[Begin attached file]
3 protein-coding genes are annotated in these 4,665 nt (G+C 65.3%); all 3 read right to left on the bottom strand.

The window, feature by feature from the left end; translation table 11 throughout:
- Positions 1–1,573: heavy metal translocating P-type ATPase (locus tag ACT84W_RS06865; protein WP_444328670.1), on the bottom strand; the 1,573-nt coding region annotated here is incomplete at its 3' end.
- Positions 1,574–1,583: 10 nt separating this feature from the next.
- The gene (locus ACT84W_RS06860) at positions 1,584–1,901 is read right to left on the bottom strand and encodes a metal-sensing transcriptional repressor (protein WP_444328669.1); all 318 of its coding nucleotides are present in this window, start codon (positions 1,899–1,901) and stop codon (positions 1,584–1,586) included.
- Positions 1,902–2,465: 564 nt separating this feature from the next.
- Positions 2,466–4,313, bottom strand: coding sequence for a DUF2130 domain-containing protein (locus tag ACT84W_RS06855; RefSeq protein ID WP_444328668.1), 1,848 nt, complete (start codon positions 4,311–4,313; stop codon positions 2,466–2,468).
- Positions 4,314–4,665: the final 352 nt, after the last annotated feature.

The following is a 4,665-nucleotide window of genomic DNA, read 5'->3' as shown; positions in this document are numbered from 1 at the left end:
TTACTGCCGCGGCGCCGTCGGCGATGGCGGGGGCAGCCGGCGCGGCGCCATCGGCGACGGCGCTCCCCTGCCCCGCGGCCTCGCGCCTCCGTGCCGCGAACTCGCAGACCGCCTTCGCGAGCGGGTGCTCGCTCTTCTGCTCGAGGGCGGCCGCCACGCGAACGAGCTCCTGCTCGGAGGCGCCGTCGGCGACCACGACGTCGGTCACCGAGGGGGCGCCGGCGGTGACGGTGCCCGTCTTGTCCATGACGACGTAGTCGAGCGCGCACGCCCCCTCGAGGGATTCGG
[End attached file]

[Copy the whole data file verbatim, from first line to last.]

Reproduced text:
3 protein-coding genes are annotated in these 4,665 nt (G+C 65.3%); all 3 read right to left on the bottom strand.

The window, feature by feature from the left end; translation table 11 throughout:
- Positions 1–1,573: heavy metal translocating P-type ATPase (locus tag ACT84W_RS06865; protein WP_444328670.1), on the bottom strand; the 1,573-nt coding region annotated here is incomplete at its 3' end.
- Positions 1,574–1,583: 10 nt separating this feature from the next.
- The gene (locus ACT84W_RS06860) at positions 1,584–1,901 is read right to left on the bottom strand and encodes a metal-sensing transcriptional repressor (protein WP_444328669.1); all 318 of its coding nucleotides are present in this window, start codon (positions 1,899–1,901) and stop codon (positions 1,584–1,586) included.
- Positions 1,902–2,465: 564 nt separating this feature from the next.
- Positions 2,466–4,313, bottom strand: coding sequence for a DUF2130 domain-containing protein (locus tag ACT84W_RS06855; RefSeq protein ID WP_444328668.1), 1,848 nt, complete (start codon positions 4,311–4,313; stop codon positions 2,466–2,468).
- Positions 4,314–4,665: the final 352 nt, after the last annotated feature.

The following is a 4,665-nucleotide window of genomic DNA, read 5'->3' as shown; positions in this document are numbered from 1 at the left end:
TTACTGCCGCGGCGCCGTCGGCGATGGCGGGGGCAGCCGGCGCGGCGCCATCGGCGACGGCGCTCCCCTGCCCCGCGGCCTCGCGCCTCCGTGCCGCGAACTCGCAGACCGCCTTCGCGAGCGGGTGCTCGCTCTTCTGCTCGAGGGCGGCCGCCACGCGAACGAGCTCCTGCTCGGAGGCGCCGTCGGCGACCACGACGTCGGTCACCGAGGGGGCGCCGGCGGTGACGGTGCCCGTCTTGTCCATGACGACGTAGTCGAGCGCGCACGCCCCCTCGAGGGATTCGG